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By Jane Voigt owner of DownTheTee.com 

October 25, 2012 — No one would deny the level of play. Each match is as good as a semifinal or final at a major tournament. And the elite 8 women who arrived in Istanbul earlier this week will be awarded generously for it. For their week’s performances. For their year of round-the-clock work.

But is it all worth it?

Maria Sharapova can’t grab a cup of coffee without being recognized. Serena Williams once hired body guards. Li Na is the most popular face in China. She admitted that winning Roland Garros in 2011 changed her life. Everyone wanted more of her.

The same scenarios can be drawn for Victoria Azarenka, especially when she’s home in Belarus. Samantha Stosur is an Australian love, Sara Errani is Italy’s darling, and Agnieszka Radwanska the same for the Poles as is Angelique Kerber for Germans.

The Green Stuff

Money is a big fat reward for these women, and huge incentive to remain at the top of the rankings’ heaps. The fact that all eight women in Istanbul were the top eight money earners on tour shouldn’t come as a surprise. Hard work yields hard cash.

Victoria Azarenka prior to her match at the WTA Championships in Istanbul this week.

The highest income winner was Victoria Azarenka, according to the WTA. She hauled in just under $7 million in singles, and a combined $11,000 in women’s and mixed doubles. Merge match money with endorsements from Nike, Citizen Watch, Wilson Racquet Sports, and American Express, et al, and her revenue jumps another $3 million. Pretty nice for the 23-year-old.

Maria Sharapova, though, is the biggest money earner of the eight. Forbes named her the top paid woman athlete in 2012 for the eighth year running. Her take … $27.1 million. Li Na is second, again according Forbes, with $18.4 million. Then there’s Serena Williams at number three with $16.3 million, and Caroline Wozniacki at number four with $13.7 million.

Tennis has been very very good to these women.

The Sine Qua Non of The Top Eight

Winning titles has to be the pinnacle of personal prizes. It drives their destiny with rocket fuel. Describing the sensation, experience, and release from a squeak-through win at a major could be compared to heaven on earth for these women. They are competition to the 10th power. Their desire to one-up an opponent has become part and parcel of their bodies and minds. When all the elements of their sport come together, and the zone has become you … nothing else prevails. Again … heaven on earth.

The Downside

People who make money and are privy to mind-blowing athletic achievements also work  the hardest. It’s not difficult to comprehend. But fans quickly forget as prep time disappears when lights go up on the courts of sport entertainment.

The time these women spend in the gym now exceeds practice time on the courts, which can top six hours, or more, per day. Then there’s the travel, lugging suitcases through international airports at all hours of the day and night. Match play week after week can leave them exhausted both physically and mentally, too. What about press conferences? They are certainly easier after a win but remain mandatory. Sponsor commitments, just like those from the media, gobble up time.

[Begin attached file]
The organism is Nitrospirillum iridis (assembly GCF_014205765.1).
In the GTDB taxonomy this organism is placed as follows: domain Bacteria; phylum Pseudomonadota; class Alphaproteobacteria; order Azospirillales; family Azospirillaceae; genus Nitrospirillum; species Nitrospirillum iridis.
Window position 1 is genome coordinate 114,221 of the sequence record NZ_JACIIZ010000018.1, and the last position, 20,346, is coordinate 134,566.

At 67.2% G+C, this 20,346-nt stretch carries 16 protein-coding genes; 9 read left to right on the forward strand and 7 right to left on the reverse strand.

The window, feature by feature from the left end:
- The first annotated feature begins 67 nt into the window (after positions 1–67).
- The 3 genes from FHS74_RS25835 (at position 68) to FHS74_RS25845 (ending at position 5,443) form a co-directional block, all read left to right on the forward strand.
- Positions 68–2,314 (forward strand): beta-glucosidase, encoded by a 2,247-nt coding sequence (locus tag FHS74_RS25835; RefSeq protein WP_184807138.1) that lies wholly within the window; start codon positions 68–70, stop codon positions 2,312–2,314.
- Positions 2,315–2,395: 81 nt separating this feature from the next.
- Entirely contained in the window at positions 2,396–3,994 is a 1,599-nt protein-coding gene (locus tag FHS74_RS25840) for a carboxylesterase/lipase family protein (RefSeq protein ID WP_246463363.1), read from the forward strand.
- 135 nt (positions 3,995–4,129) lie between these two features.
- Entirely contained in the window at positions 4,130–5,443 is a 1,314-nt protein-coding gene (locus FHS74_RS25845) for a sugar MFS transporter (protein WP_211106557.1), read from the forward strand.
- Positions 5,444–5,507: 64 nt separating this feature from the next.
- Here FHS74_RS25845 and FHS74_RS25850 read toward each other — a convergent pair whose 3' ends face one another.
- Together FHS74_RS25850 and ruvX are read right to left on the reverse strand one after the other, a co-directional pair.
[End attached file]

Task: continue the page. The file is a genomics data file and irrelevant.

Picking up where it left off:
Petra Kvitova pulled out of these championships Tuesdat after her first-round loss to Radwanska. She cried from disappointment and an aggravated respiratory illness for which her doctors have prescribed bed rest. Kvitova was the defending champion and wants desperately to compete in the Fed Cup finals against Serbia in two weeks. Was her year too demanding?

This spring at Family Circle Cup, Lucie Safarova, Kvitova’s Fed Cup teammate, was asked during a pre-tournament media hour what she would love to do if she wasn’t playing tennis. Her face went blank, her shoulders slumped. She would visit her mother, play with nieces, sleep in her own bed.

Privacy goes out the window with fame and fortune, too.

Maria Sharapova is asked about her life outside tennis, but prefers not to answer … unless she’s in a good mood and giggly.

Caroline Wozniacki, who was part of the 2011 year-ending championships, and Rory McIlroy, her number-one-in-the-world golfer boyfriend seem oddly comfortable in the public’s eye. Perhaps the fact that they’ve been the focus of fans, photographers, and the press all their lives has lessened their aversion.

So … is it worth it?

Yes. Although the drawbacks can be irksome, the rewards come out on top.

The competition, the love of the game, and the desire to win motivates the best. Their support teams are along to coach, aid their health, and bolster psyches. The journey is arduous and impossible alone.

Maria Sharapova’s piercing tennis cry has been as much a part of her life as her backbone. She knows nothing else aside from tennis. So whether it’s worth it could be a mute question.

Surely she will face that question, though, as will all the women in Istanbul. The signs will appear naturally. And they will then conclude what Kim Clijsters realized. That other priorities exist. That bodies slow. That life off the tennis courts could be a new challenge and chapters for already abundant lives.

Jane Voigt lives, breathes and writes tennis. She wrote about John Isner’s ground-breaking wildcard run at the formerly named Legg Mason Tennis Classic in 2007 for Tennis.com. She has written tennis commentary for the late, great Tennis Week print publication and online version. Hundreds of articles from Jane have been seen on TennisServer.com, too. She now maintains her own website at DownTheTee.com, and has traveled throughout the U. S. and Canada to cover tournaments. Ask her to play tennis, and she’ll prefer singles to doubles.



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